You’re right in one respect about the Fanfare for the Common Man. I enjoyed it, but apparently I wasn’t affected the way you were…at all. And no, I don’t take it as a subtle “cut” to women, I’ve read too many of your blogs to think that. But can you explain a little better what that feeling is?
    Diane M.

  4. Henry Harvey says:

    Hi Diane,
    I can try… Did you ever have a situation as a woman where you were trying to handle a person who was a bit frightening or…unnerving? But then, something kicked-in and you became angry or provoked enough that you were ready to “mix-it-up”? With Fanfare, I get that rush of, “Okay, let’s Do It.” But at that moment, it’s mixed-in with a feeling that it’s the right thing to do. I imagine a firefighter having a similar feeling. At first he just sees the fire and imagines what could happen. But then…he sees a young woman inside with her infant and switches get flipped inside his brain. His prime directive now is to save that woman and her child. The fear is gone, replaced by a cold-blooded resolve. Certain music at a certain time can accomplish this.

  5. Patina leJeune says:

    Very poignant article. There is nothing like music to steer your mood. It can psyche you up, make you nostalgic, all within a few bars. Music can be so personal and intimate. We all have thousands of songs and melodies that are at ready recall…they are as unique as smells…almost a vitamin for our lives.
    I have special songs for driving when I’m alone. There are a couple victory songs when things go suddenly right.
    There are inspirational songs when I need a little boost. Songs that can make me feel sorry for myself. And most of all, songs that bring back great memories of dating my boyfriend, who is now my husband of four decades. No wonder people plan great events around food and music. The result can be intoxicating.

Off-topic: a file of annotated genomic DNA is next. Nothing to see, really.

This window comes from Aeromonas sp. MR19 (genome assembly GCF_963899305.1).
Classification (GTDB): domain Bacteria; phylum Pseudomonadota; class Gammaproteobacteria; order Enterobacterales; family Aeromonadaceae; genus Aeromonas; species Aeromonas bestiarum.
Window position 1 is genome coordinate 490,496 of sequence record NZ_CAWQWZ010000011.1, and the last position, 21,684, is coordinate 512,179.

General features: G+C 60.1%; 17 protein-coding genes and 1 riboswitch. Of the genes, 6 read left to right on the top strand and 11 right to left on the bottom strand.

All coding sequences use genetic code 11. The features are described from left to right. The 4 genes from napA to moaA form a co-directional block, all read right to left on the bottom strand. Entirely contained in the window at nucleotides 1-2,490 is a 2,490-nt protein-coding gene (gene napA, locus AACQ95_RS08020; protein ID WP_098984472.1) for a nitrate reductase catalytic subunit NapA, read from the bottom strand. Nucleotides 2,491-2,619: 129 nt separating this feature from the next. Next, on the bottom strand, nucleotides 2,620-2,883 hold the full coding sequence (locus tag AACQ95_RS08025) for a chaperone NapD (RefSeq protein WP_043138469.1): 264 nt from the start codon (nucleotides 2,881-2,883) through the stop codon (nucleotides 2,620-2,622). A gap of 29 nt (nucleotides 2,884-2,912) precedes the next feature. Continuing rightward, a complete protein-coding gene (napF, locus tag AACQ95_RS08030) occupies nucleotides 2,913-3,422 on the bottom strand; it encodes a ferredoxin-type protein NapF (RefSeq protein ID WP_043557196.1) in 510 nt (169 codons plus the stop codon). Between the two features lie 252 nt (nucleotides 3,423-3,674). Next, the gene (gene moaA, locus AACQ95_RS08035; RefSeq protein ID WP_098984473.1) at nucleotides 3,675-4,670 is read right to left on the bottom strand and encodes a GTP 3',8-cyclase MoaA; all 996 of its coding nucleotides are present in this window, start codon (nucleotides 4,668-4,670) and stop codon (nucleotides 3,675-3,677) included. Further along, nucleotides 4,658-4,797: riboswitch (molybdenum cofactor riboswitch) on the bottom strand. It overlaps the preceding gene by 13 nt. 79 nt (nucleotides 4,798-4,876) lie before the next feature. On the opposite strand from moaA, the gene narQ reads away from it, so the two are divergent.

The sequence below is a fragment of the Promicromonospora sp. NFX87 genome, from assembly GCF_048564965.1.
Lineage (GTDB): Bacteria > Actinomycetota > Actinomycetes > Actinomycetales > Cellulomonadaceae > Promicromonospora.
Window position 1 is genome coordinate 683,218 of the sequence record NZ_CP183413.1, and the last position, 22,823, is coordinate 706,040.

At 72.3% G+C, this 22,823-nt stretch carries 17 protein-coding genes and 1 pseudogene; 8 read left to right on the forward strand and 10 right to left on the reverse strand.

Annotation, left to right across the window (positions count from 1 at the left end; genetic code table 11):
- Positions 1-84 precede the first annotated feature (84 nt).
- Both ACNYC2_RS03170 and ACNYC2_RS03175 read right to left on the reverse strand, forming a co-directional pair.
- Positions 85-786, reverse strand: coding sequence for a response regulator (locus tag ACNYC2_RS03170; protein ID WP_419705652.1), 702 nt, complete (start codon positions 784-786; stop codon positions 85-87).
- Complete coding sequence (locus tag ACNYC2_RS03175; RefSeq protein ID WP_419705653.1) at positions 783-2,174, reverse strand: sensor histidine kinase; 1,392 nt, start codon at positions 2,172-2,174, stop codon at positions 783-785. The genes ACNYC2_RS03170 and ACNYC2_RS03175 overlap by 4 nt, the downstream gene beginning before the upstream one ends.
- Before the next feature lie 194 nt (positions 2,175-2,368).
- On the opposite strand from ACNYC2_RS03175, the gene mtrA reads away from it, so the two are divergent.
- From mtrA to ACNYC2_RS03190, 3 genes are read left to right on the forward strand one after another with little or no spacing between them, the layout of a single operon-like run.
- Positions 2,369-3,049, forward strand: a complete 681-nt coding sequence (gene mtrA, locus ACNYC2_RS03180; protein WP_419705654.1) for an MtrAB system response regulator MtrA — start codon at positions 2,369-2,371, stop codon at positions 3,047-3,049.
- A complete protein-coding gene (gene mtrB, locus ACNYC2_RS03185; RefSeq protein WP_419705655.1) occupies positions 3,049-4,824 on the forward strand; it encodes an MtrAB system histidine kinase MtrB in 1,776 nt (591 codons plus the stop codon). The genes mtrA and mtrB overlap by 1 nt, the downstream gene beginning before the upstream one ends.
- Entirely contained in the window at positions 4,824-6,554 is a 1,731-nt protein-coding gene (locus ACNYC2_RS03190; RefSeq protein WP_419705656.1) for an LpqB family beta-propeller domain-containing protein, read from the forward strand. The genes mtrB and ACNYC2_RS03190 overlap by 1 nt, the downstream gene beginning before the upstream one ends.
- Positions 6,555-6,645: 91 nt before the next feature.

• Henry Harvey says:

      Hello Patina,
      And what a beautiful name! Working as a sculptor, that word has a particular appeal.
      Reading your comments, I’m wondering… I wonder if anyone has done a study to see if examining all the types of songs an individual listens to, gives an insight as to who that person is as well as some insight as to their mental well-being. It would make a fascinating study. And congratulations on your four decades!!!

  6. Hi dear Henry
    Music is a vitamin! Yes, you are one hundred percent right. Music makes the cows give more milk, the hens lay more eggs, and the plants yield more crops.

    Music even makes a little infant dance in his/her cradle. I am sure that all the creatures in the universe,
    even mountains, and rocks have their own music and enjoy it as well.It is always nice to read your weblogs, and thank you for inspiring blogs.


  7. Henry Harvey says:

    Thank you David!
    Your email jogged my memory. A long time ago, I worked on a dairy farm…40 cows. These cows liked soft music…women singing love songs. When we played 60s rock music, they seemed to get angry…or maybe just excited. It’s always nice to hear the wisdom from far away. Thank you, my friend.